An extra drizzle of olive oil please!
The Mediterranean way is not consistent with the potentially outdated approach of low fat eating as it boasts a good intake of foods rich in healthy fats such as nuts, oily fish and an extra drizzle of olive oil. These fats are protective against cardiovascular disease, a strong risk factor for type 2 diabetes.
Hold the red meat
Red meat intake is low in the Mediterranean way of eating with the predominant protein sources being legumes, fish, shellfish and white meats such as chicken and turkey. Replacing red meat with these alternatives (most days of the week) may help to lower the unhealthy, saturated fat in your diet.
Lots of legumes
Legumes are a main feature in the Mediterranean diet. Whether canned or dried, legumes such as lentils, kidney beans and chickpeas really are nature’s own ‘super food’ as these little beans are loaded with various nutrients such as protein, fibre, healthy fats and low glycaemic index (GI) carbohydrates. Even better, all of these nutrients are delivered at a low cost and can be served as a source of protein in replace of meat. It is recommended to enjoy these little gems at least 2-3 times a week.
Fill up on vegetables
Every healthy way of eating includes plenty of vegetables, including the Mediterranean way. Filling up on non-starchy vegetables will only provide you with the goodness of fibre, vitamins and minerals without the extra energy you may not require. Starchy carbohydrates such as potato, sweet potato and corn are also important, however if your energy requirements do not call for a large serve just allocate these vegetable to one quarter of your plate, just enough to keep you satisfied.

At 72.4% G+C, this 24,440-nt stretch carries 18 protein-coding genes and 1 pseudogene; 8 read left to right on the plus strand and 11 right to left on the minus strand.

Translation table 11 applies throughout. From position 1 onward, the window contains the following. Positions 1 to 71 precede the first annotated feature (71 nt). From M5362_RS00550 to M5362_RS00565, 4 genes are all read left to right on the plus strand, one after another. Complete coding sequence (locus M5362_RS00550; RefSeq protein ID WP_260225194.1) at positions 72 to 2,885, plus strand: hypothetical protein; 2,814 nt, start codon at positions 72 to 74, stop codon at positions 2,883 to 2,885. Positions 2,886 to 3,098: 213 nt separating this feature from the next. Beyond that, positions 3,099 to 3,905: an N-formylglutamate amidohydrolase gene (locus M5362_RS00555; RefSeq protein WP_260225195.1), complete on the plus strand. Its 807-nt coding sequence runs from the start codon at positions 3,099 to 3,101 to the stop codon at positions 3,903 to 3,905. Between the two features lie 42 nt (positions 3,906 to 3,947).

Nuts about nuts
The Mediterranean people are just nuts about nuts and so are we. If you followed a published ‘low fat’ diet you would automatically put the nuts back on the shelf after carefully reviewing the nutrition information panel. This is because nuts possess a large amount of fat. However, this fat is the healthy type that is responsible for reducing cholesterol levels. Furthermore, nuts are packed with nutrients such as vitamin E (an antioxidant), zinc, B vitamins and fibre just to name a few. Although they are high in fat, there is evidence to show that enjoying a small handful a day (30g to be exact) can assist with weight loss, potentially due to the ability of nuts to keep us satisfied in a small dose. Any tree nut is a healthy choice, so whether is it macadamias, pistachios, almonds or cashews, just hold the salt, and you have yourself a perfect healthy snack.
Just like every healthy way of eating it is about the whole diet - not just one food group or nutrient in particular.
So take a leaf out of the lifestyle of the Mediterranean and pay closer attention to some of the points above to help you stay healthy and reduce your risk of cardiovascular disease and type 2 diabetes.
It will be good for you!